In our Gospel passage today, we heard the well-known story of the Lord Jesus resurrecting one of His friends, Lazarus, from the dead. In a similar theme to the first reading we heard from the Book of Ezekiel, we heard how God restored life to His beloved ones, and in this case to one of His own close friends. Lazarus was the brother of the sisters Mary and Martha, who were also good friends of the Lord and often followed Him in His ministry. Back then, as we heard from the Gospel passage, Lazarus fell really ill and was on the verge of death when his sisters sent a message to the Lord telling Him about their predicament. The Lord truly loved and cared for Lazarus, but at the same time, the events had also likely been preordained by His heavenly Father, to be the example and showcase of the truth behind the true identity of the Lord Jesus, as the One sent into our midst to be our Saviour, and to rescue us from destruction and death.
Thus, the Lord intentionally delayed His departure for Lazarus’ place near Jerusalem until eventually, the latter passed away before the Lord arrived. The Lord was indeed struck deeply by the passing of Lazarus, and that was the origin of the famous shortest sentence in the entire Gospels and Scriptures, ‘And Jesus wept.’, which highlighted the love that He has for His beloved friend, and the love which He also has for each and every one of us. That sentence, though short, delivered to us the very powerful meaning and revelation that God truly loves us, from deep within His heart, and He does not want any one of us to be lost to Him through death, which is an echo of what we heard in our first reading today. God’s love was made manifest to us in His beloved Son, Jesus Christ, Who came into our midst to show the perfection of this Love incarnate in the flesh, and which was made even more tangible to us, by the tears that Our Lord Himself has shed.
This was one of the several occasions that the Lord shed tears, the other one being the Lord weeping over Jerusalem, and lamenting all the sins and wickedness that the people had committed, which would have led them into the path towards damnation. God does not want any of them to fall into this path precisely because He loved all of them very much, and does not desire to see their destruction. The other occasion that some Biblical scholars argued as the occasion when the Lord shed tears was when He was in agony in the Gardens of Gethsemane just before He was to be betrayed and condemned to death during His Passion. At that time, the Lord agonised over the great responsibility and burden that He had to bear for us, but He bore it all with love, and some experts said that it was likely that the Lord might have shed tears too at that time, when He remembered each and every one of us and willingly took upon Himself the burdens of our many sins.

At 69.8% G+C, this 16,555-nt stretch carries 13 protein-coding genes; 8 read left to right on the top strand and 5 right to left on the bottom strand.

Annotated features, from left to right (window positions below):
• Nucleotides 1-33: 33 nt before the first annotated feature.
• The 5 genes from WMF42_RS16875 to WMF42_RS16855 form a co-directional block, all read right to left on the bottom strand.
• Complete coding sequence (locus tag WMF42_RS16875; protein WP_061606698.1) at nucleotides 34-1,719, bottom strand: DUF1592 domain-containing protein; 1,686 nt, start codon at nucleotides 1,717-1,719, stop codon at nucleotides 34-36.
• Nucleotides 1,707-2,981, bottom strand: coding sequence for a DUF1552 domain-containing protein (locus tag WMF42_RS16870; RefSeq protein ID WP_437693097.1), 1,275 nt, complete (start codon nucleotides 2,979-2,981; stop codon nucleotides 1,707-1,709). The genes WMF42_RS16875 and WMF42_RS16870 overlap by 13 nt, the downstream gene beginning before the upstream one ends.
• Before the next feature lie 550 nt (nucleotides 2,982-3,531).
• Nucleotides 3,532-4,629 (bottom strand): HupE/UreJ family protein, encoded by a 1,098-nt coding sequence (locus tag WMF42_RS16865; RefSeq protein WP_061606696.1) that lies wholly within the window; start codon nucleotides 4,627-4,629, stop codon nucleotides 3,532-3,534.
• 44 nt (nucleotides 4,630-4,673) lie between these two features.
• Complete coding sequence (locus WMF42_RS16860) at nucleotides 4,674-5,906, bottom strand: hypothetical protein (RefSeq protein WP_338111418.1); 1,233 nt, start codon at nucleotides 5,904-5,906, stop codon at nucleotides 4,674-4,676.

Thus, this is where all of us need to realise just how blessed and fortunate all of us are, to have been beloved so much by the Lord, Our God and Saviour, our loving Father and Creator. He Who loves us so much certainly does not want us to be lost from Him or to be separated from Him, and as mentioned, He gave us all His only begotten Son, the Son of God, incarnate in our midst, for this very purpose. He, the Master of Life and Death, the Lord and the Giver of Life, endeavoured to lead us all out of the darkness of our current existence, just as what He has proclaimed to the people of Israel back then through the prophet Ezekiel. We have sinned against God, disobeyed Him and refused His love and mercy many times, but He still cared for us and loved us very much nonetheless, and sent us His many servants, messengers and reminders to help us in our path, that hopefully His words may touch us and lead us to repentance and reconciliation with Him.